West students use Oculus Rift technology in UNO technology competition

West+students+use+Oculus+Rift+technology+in+UNO+technology+competition

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IT Innovation
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[dropcap]V[/dropcap]irtual reality may seem like science fiction, but developers have already designed interactive headsets which create 3D environments–a technology that is being implemented in high school education.

UNO IT Innovation Cup is a competition designed to test the programming and creative skills of 11 teams of high school students from across the metro. The theme this year is, “Solving Problems with Augmented and Virtual Reality.”

Currently Bellevue East is leading the competition with 373 points; Bellevue West trails in 5th with 344 points, after Westside, Creighton Prep, and Omaha South.

Those who place in the project will receive $2,500 for winning, $1,000 for runners up, and $500 for third place.

“If we win the money we will split it up amongst ourselves,” project manager and senior Monica Pham said.

For the projects, teams are asked to define a problem that could be solved using an Oculus Rift–a device worn on the head, over the eyes, projecting a 100 degree field of view to the user. The Oculus Rift tracks the users head movements, adjusting the display accordingly, creating a ‘virtual reality’ for the user.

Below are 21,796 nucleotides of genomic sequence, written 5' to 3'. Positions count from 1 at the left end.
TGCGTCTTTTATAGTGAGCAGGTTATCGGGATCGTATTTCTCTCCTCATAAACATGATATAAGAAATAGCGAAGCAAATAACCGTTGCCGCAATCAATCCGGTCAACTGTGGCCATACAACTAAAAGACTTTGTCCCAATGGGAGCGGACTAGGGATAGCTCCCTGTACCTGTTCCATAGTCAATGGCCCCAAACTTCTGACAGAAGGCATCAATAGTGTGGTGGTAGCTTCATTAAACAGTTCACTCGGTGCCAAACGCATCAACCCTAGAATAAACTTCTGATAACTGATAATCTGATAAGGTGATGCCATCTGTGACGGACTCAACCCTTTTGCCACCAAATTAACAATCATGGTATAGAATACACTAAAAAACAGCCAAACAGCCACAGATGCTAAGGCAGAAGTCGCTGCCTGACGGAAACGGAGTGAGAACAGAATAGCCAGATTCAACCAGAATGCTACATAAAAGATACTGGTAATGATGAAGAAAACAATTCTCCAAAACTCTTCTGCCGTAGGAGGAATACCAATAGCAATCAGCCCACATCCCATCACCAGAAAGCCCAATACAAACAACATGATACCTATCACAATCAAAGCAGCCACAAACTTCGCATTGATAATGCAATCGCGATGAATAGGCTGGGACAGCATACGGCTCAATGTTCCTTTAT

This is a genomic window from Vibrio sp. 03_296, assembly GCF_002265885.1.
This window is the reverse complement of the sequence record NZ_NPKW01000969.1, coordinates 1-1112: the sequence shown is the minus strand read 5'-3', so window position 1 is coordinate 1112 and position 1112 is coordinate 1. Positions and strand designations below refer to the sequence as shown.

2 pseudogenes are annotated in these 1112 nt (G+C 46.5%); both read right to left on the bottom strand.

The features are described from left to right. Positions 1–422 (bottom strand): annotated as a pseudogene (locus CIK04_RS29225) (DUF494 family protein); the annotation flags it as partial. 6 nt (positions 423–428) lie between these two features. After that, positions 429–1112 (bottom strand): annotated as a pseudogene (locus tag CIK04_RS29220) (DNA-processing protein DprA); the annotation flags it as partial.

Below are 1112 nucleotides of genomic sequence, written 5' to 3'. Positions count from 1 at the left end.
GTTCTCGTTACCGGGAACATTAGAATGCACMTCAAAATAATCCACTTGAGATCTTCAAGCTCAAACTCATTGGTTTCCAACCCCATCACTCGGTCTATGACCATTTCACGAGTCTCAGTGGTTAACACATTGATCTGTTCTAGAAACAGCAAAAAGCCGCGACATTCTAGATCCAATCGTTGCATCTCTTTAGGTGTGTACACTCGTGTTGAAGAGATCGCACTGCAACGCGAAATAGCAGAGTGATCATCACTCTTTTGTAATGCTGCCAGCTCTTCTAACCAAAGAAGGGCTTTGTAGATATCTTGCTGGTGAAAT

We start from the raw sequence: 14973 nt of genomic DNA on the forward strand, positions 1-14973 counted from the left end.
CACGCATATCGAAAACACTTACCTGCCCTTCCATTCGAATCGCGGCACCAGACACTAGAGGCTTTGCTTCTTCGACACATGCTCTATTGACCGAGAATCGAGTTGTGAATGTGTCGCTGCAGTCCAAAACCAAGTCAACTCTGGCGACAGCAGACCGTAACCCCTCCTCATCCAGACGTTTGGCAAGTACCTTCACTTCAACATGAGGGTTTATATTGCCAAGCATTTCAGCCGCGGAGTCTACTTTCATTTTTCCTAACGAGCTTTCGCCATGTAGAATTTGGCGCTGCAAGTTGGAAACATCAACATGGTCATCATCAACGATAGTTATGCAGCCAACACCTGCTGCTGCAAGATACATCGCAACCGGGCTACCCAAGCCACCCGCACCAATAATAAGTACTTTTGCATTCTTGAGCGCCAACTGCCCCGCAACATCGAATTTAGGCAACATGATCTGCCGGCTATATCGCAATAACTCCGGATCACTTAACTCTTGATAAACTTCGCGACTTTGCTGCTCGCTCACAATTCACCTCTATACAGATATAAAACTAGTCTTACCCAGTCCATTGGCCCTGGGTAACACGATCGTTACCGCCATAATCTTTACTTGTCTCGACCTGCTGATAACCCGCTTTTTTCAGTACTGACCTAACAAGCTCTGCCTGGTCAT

Bellevue West’s project is a drunk driving simulator called VR Impairment. As the player progresses through the game, the effects of alcohol become more pronounced; their screen will blur, audio will be delayed, and their control over the vehicle will be impaired.

“We want to show the damaging effects of alcohol,” simulation programmer and junior Cameron Hessler said.

Bellevue West’s team is using Unity, a complex gaming engine, along with Blender, a 3D modeler, to compile their program.

“Blender is the 3D modeling program where we design the shapes of houses, cars, signs, road objects, trees and everything that is in the scenery of the game,” Hessler said. “And then we import them into Unity which is a game engine which is used to design either games or programs or in our case a simulation.”

Game engines like Unity can take static objects like a car model and apply lighting and scripting to it to create realistic scenery and motion within the game world.

[In] a modeling program, you just build the actual models themselves, the 3D objects, but you can’t do anything with those objects in the modeling engine,” Hessler said. “You put them in Unity and you can apply scripts and animations in order to make a game.”

The team has designed the game to prevent the user from making it to the end of the simulation.

“Eventually the impairments will disrupt your driving so much that either you’ll get in a car accident or we’ll have some sort of sneaky preprogrammed car accident so that you can never reach your destination,” Hessler said.

The user is to be unaware of this fact, so that they feel as if they can reach the end of the game; then when the crash occurs, the hope is the user will feel responsible.

The final part of the project is a public voting period, when the teams will have all their projects on display for public visitors to interact with and finally vote for. The event will be on April 21 at the Peter Kiewit Institute.

“I am looking forward to it. Our project has come along very well,” senior Kyle Smith said.

Grant Harrison
Editor-in-Chief